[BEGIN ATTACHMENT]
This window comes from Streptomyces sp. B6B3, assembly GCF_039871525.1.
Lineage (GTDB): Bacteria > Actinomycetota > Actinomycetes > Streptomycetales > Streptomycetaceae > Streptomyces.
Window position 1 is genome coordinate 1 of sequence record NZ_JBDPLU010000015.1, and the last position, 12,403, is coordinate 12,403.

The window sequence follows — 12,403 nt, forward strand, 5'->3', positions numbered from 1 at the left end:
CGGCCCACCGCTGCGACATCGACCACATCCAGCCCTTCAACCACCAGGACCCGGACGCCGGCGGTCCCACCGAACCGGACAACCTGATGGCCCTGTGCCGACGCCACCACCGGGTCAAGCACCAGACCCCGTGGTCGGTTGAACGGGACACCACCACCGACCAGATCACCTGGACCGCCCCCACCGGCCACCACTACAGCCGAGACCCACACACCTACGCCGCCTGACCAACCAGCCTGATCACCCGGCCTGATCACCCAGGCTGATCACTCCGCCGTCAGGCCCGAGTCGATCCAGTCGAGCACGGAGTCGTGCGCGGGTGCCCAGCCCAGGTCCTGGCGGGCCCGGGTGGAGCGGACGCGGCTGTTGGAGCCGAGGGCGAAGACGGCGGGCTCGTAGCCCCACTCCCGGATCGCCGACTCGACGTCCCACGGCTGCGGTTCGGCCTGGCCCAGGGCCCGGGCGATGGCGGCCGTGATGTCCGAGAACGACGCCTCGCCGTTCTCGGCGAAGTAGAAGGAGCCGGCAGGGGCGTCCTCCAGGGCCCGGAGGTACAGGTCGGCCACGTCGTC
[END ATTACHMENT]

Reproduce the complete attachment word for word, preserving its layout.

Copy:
This window comes from Streptomyces sp. B6B3, assembly GCF_039871525.1.
Lineage (GTDB): Bacteria > Actinomycetota > Actinomycetes > Streptomycetales > Streptomycetaceae > Streptomyces.
Window position 1 is genome coordinate 1 of sequence record NZ_JBDPLU010000015.1, and the last position, 12,403, is coordinate 12,403.

The window sequence follows — 12,403 nt, forward strand, 5'->3', positions numbered from 1 at the left end:
CGGCCCACCGCTGCGACATCGACCACATCCAGCCCTTCAACCACCAGGACCCGGACGCCGGCGGTCCCACCGAACCGGACAACCTGATGGCCCTGTGCCGACGCCACCACCGGGTCAAGCACCAGACCCCGTGGTCGGTTGAACGGGACACCACCACCGACCAGATCACCTGGACCGCCCCCACCGGCCACCACTACAGCCGAGACCCACACACCTACGCCGCCTGACCAACCAGCCTGATCACCCGGCCTGATCACCCAGGCTGATCACTCCGCCGTCAGGCCCGAGTCGATCCAGTCGAGCACGGAGTCGTGCGCGGGTGCCCAGCCCAGGTCCTGGCGGGCCCGGGTGGAGCGGACGCGGCTGTTGGAGCCGAGGGCGAAGACGGCGGGCTCGTAGCCCCACTCCCGGATCGCCGACTCGACGTCCCACGGCTGCGGTTCGGCCTGGCCCAGGGCCCGGGCGATGGCGGCCGTGATGTCCGAGAACGACGCCTCGCCGTTCTCGGCGAAGTAGAAGGAGCCGGCAGGGGCGTCCTCCAGGGCCCGGAGGTACAGGTCGGCCACGTCGTC